A new article, “Access to essential technologies: a survey of health workers in Africa and Asia,” which was written by Jonathan M Spector, Jonathan Reisman, Stuart Lipsitz, Priya Desai and Atul A Gawande and published today BMC Pregnancy and Childbirth reports the results of a survey of health workers on the availability of essential maternal health commodities in health facilities. The article highlights two critical points: there were critical gaps in supplies overall, while reports by health workers in some of the 124 participating facilities suggested that shortcoming were even more severe in some places.
From the article:
Birth centers in lower income countries and those with lower birth volumes were overall less equipped. Birth centers in low volume centers were particularly resource-poor: reliable technologies were available only 52% of the time. While centers with larger birth volumes were overall better equipped, these birth facilities also fell short of universal access to essential equipment, medicines, and supplies.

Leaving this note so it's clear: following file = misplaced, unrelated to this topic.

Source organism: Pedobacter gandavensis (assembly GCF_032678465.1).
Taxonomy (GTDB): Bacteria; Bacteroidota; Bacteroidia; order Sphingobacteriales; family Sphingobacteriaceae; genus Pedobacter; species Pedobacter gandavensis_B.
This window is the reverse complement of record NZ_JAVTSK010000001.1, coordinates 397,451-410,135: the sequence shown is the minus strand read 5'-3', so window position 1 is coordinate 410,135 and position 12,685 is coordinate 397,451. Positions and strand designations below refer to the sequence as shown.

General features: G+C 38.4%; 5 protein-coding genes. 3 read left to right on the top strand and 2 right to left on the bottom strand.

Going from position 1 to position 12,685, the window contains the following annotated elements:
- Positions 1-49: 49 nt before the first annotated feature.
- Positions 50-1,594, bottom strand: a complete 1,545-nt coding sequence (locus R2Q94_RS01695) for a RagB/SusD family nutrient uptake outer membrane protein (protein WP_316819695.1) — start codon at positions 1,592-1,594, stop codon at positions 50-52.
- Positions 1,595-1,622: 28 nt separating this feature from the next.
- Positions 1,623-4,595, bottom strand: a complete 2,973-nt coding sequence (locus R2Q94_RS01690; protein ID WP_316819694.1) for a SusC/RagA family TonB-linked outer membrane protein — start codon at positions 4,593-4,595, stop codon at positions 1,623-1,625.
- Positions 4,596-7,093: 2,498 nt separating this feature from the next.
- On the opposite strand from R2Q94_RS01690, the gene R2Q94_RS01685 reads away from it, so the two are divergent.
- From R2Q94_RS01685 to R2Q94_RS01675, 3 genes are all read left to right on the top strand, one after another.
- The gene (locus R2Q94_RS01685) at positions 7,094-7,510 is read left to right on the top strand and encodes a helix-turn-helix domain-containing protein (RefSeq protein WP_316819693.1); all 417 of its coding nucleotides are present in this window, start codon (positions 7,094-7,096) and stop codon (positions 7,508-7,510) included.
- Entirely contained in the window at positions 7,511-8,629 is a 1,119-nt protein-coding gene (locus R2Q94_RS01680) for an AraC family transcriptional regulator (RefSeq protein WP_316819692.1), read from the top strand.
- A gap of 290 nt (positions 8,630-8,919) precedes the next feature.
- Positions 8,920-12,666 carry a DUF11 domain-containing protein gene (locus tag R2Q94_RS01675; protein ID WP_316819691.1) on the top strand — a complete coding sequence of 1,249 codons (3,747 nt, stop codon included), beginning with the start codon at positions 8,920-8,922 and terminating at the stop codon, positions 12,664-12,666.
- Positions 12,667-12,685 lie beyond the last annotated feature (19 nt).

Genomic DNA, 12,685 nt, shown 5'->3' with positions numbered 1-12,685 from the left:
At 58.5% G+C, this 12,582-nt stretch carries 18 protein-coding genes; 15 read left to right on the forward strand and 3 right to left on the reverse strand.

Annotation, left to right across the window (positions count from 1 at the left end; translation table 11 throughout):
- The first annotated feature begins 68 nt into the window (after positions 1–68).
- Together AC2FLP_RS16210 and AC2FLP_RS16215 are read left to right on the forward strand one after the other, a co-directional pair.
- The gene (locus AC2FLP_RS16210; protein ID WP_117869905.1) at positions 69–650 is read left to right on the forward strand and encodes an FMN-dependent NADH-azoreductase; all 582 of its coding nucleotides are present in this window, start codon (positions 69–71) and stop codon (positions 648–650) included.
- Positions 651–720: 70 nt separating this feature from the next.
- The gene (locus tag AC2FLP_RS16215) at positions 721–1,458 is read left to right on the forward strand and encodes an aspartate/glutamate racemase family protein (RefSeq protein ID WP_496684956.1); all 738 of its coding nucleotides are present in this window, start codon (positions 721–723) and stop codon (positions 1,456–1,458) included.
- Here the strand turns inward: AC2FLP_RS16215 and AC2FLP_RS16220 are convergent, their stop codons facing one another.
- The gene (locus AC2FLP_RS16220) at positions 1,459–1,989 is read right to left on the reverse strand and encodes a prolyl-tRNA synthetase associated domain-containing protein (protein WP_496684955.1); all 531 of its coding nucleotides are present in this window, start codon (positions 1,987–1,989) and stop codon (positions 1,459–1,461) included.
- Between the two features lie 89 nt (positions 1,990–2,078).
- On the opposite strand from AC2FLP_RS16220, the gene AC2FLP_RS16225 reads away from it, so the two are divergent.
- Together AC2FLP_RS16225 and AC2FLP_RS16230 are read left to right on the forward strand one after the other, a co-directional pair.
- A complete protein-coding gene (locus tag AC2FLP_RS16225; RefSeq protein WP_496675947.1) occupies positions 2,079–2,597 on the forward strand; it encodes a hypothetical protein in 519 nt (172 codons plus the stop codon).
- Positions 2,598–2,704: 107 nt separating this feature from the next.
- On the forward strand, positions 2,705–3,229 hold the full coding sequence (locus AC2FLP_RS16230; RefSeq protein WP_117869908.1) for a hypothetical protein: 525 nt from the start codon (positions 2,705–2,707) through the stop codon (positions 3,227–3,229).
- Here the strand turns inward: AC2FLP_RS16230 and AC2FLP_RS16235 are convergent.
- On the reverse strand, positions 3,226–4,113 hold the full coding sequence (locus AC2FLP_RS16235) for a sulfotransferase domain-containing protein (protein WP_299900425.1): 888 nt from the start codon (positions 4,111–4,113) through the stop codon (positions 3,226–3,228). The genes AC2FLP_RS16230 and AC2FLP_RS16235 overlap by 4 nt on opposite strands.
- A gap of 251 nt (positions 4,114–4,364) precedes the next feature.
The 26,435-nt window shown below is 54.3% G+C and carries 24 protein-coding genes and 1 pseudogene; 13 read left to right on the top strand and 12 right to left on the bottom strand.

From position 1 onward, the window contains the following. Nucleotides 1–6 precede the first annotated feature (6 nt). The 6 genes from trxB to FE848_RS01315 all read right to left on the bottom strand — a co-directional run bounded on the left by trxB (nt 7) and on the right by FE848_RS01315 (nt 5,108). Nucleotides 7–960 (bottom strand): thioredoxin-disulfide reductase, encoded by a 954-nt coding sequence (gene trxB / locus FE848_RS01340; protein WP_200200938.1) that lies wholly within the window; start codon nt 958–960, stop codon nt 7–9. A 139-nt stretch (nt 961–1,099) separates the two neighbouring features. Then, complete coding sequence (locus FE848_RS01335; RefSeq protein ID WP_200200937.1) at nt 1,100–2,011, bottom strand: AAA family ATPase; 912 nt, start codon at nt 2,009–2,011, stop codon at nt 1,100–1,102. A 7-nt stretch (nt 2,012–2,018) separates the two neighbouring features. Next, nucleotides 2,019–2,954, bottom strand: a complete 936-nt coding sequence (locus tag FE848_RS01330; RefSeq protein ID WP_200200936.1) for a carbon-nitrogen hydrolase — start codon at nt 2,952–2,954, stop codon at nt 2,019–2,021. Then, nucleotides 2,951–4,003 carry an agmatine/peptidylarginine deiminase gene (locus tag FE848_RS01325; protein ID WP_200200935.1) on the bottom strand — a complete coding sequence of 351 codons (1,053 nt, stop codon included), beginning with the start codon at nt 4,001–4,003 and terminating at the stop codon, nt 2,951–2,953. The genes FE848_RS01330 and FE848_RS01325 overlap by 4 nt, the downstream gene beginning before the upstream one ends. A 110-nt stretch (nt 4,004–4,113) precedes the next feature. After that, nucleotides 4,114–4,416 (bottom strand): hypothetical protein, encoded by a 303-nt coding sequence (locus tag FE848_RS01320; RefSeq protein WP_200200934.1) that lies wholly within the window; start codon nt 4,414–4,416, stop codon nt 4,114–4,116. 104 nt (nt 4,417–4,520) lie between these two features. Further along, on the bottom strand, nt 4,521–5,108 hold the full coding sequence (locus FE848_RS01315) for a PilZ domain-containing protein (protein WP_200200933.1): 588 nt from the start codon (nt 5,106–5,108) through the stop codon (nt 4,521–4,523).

The authors also point out that since data for this study was collected via an internet survey, and therefore likely represents input from health workers in relatively well-equipped facilities, it is likely an underestimate of the severity of the problem.
For more on essential maternal health supplies, visit the UN Commission on Essential Commodities or click here to watch the October 2012 policy dialogue “Strategic Steps for Global Action on Maternal Health Medicines” sponsored by MHTF, UNFPA, PATH and the Woodrow Wilson International Center for Scholars.